Ray Freeman, OSTA Facilitator

Mike Manuel / George Millington,
Walt & Company Communications


SANTA BARBARA, Calif., October 13, 1997 – The emergence of CD-ReWritable (CD-RW) technology is expected to significantly boost demand for recordable optical devices. Thanks in part to industry-wide agreements fostered within the Optical Storage Technology Association (OSTA) regarding compatibility of existing (CD) and future (DVD) products, users are expected to embrace this robust new technology in force. From 1996 to the year 2000, the installed base of all types of recordable optical devices is expected to grow from 12 million to over 35 million and the consumption of media from 80 million to 500 million. The following information has been extracted from a recently revised OSTA publication entitled "CD-R & CD-RW Questions & Answers" and is intended to help the novice understand the benefits of this fast-growing new technology.

The full question and answer document is available for viewing and downloading via the OSTA web site (www.osta.org). Printed booklets are available upon request.

1. What is "CD-ReWritable"?

CD-RW is the most recent addition to the compact disc family. Earlier dubbed

"CD-Erasable," the name CD-ReWritable was selected in bringing the product class to market. As the name implies, CD-RW is a media and recording system that allows the user to erase previously recorded information and then to record new information in its place, making short-term storage feasible on CD media. This is accomplished by means of a new CD-RW media using "phase change" technology that allows a recording laser beam to change the media material from amorphic to crystalline by means of a shift in power. The new CD-RW drives include all the functionality of previous CD-R drives, allowing them to create write-once CD-R discs as well as rewritable CD-RW discs.

2. Does CD-RW obsolete CD-R?

No. While this new addition to the CD family allows it to serve numerous applications where erasing old information is important, it will continue to generate CD-R discs for information that must not be altered. The user now has a choice of media to use for archiving and distribution applications versus backup and re-recording applications. The lower media cost of CDR will ensure continued use of this established technology.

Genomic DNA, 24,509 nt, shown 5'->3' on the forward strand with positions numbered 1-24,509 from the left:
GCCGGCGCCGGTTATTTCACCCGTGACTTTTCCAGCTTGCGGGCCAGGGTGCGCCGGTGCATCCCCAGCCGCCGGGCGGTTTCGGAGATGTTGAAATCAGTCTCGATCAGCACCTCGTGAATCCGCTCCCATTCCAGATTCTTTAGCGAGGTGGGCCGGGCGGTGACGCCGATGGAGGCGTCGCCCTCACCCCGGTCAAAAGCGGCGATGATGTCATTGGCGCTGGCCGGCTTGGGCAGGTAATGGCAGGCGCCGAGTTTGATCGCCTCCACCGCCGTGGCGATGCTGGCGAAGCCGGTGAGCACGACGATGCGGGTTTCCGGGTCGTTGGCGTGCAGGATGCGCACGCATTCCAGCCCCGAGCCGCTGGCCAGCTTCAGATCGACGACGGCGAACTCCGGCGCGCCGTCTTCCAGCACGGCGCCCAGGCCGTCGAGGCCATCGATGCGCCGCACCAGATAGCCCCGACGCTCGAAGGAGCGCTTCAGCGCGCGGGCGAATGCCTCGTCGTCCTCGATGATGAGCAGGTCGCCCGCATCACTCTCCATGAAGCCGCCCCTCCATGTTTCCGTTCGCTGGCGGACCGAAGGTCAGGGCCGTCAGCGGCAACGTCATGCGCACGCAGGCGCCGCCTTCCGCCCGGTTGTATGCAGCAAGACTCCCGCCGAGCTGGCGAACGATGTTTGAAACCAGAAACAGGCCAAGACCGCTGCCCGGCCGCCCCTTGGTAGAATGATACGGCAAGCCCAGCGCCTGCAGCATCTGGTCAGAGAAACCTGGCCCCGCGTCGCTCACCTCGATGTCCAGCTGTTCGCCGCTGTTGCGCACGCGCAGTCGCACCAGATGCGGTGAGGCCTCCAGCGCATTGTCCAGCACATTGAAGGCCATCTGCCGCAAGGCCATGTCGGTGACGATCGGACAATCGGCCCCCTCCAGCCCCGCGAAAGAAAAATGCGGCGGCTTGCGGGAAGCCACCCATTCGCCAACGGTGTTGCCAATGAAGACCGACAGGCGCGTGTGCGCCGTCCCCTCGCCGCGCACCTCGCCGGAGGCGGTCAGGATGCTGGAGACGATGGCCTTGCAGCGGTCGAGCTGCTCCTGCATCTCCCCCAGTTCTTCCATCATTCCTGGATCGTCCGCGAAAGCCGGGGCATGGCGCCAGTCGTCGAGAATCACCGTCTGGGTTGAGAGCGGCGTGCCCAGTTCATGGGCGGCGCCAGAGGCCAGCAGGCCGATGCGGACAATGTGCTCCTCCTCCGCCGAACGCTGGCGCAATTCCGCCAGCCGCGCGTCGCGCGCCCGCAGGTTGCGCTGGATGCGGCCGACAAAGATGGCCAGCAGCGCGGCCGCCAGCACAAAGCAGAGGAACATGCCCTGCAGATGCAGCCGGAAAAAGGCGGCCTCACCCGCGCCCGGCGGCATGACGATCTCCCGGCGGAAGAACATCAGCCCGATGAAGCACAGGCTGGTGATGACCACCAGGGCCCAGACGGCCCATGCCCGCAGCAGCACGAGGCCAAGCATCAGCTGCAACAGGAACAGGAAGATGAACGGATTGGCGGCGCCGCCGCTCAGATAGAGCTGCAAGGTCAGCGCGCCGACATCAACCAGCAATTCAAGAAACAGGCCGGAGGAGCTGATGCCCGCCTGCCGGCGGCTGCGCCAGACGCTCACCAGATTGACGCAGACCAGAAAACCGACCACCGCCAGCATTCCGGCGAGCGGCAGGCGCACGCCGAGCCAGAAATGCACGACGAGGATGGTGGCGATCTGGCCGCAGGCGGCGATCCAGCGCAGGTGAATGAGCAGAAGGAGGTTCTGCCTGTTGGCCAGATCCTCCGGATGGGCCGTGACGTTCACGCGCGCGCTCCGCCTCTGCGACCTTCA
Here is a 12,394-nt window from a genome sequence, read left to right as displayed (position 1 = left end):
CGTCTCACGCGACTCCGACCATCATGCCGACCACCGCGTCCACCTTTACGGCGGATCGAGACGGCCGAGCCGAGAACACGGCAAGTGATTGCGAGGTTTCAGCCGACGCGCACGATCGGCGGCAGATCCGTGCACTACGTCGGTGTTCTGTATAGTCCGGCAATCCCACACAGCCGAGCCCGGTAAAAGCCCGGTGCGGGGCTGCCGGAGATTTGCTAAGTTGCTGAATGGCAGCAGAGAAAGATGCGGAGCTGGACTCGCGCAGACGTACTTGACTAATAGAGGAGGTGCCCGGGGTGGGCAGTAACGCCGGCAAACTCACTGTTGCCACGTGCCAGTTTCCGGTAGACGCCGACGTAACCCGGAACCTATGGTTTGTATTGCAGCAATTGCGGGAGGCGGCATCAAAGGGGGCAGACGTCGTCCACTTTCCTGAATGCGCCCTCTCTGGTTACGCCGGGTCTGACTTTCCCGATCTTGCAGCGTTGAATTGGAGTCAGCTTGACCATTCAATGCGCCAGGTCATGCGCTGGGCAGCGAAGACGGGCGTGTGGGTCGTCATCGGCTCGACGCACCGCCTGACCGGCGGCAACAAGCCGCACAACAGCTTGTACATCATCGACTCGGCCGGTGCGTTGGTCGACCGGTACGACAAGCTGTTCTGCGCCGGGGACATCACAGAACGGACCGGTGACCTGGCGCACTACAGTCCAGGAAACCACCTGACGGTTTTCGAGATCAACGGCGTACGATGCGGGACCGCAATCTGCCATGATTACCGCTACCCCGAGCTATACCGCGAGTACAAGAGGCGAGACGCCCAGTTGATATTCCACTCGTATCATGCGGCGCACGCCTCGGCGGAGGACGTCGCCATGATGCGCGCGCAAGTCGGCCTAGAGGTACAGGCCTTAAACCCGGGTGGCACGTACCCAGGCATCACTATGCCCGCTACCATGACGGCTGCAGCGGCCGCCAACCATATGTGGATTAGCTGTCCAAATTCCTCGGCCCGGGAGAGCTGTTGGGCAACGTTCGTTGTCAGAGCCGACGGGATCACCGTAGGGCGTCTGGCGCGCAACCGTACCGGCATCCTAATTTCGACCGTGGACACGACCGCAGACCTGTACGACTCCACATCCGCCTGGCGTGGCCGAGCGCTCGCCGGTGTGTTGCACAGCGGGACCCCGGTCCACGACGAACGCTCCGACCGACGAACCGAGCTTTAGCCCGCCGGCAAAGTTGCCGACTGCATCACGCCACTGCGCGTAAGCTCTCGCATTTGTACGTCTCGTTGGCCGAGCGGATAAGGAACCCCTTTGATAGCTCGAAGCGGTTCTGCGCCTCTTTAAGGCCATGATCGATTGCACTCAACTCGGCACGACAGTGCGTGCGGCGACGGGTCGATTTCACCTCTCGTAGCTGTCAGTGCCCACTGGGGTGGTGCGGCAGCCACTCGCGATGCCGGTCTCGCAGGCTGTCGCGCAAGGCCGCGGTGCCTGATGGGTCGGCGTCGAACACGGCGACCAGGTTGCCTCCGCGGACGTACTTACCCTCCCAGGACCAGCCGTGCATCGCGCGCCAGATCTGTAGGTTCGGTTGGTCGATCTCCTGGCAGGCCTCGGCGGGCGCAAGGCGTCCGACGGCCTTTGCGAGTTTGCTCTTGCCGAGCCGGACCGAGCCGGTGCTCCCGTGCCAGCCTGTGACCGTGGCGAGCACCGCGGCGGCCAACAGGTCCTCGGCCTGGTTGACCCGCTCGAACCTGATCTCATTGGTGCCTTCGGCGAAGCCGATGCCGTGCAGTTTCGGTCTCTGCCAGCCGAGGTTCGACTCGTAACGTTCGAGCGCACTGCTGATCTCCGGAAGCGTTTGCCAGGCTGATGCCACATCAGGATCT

3. Will future DVD readers play today's CD-ROMs, CD-R and CD-RW discs?

Newer DVD-ROM drives incorporate a dual wavelength optical head to maintain read compatibility with previously recorded CD-R and CD-RW discs. Compliance with the MultiRead specification, discussed below, and use of dual-head optics overcome concerns regarding readability of current CD-R and CD-RW media in future DVD-ROM drives.

4. What is the Orange Book, part III?

The OB III defines CD-RW media in terms of physical characteristics and in terms of recording and reading characteristics. Laser write strategies are defined, allowing CD-RW drive manufacturers to produce drives that can read this new CD media.

5. What is the "MultiRead" specification?

This OSTA specification recognizes the importance of having future CD-ROM readers capable of reading a wide variety of CD-based media. MultiRead CD-ROM drives, for instance, will be able to read newer CD-RW media as well as CD-R and CD-ROM. This same concept will be applied to future generation DVD readers so that they too can read today's audio CD, CD-ROM, CD-R and CD-RW discs. MultiRead CD-ROM devices will not be able to read DVD-ROM or DVD-RAM discs, however.

6. How many rewrites are possible using CD-ReWritable technology?

The amount of times a user can write to a CD-RW disc is dependent on the manufacture of the media. At present, some CD-RW disc manufacturers specify their media for 1,000 rewrites, while others are expected to rate their media at 10,000 rewrites. Future media is expected to be capable of even greater numbers of rewrites. For that reason, users are encouraged to check the labeling on their CD-RW media.

OSTA Background

The Optical Storage Technology Association (OSTA) was incorporated as an international trade association in 1992 to promote the use of writable optical technologies and products for storage of computer data. OSTA works to shape the future of the industry by making optical storage easier to install and use, increasing market awareness and understanding, enabling advances that meet customer needs and defining common implementations of standards. The organization's membership includes optical product manufacturers and resellers from three continents, representing more than 80 percent of worldwide writable optical product shipments. OSTA specifications are agreed to through the work of CD-writable, file interchange, magneto-optical, market development, and planning committees. Interested companies worldwide are invited to join the organization and participate in its programs by contacting an OSTA representative at 805/963-3853 or by addressing its Web site at http://www.osta.org.

# # #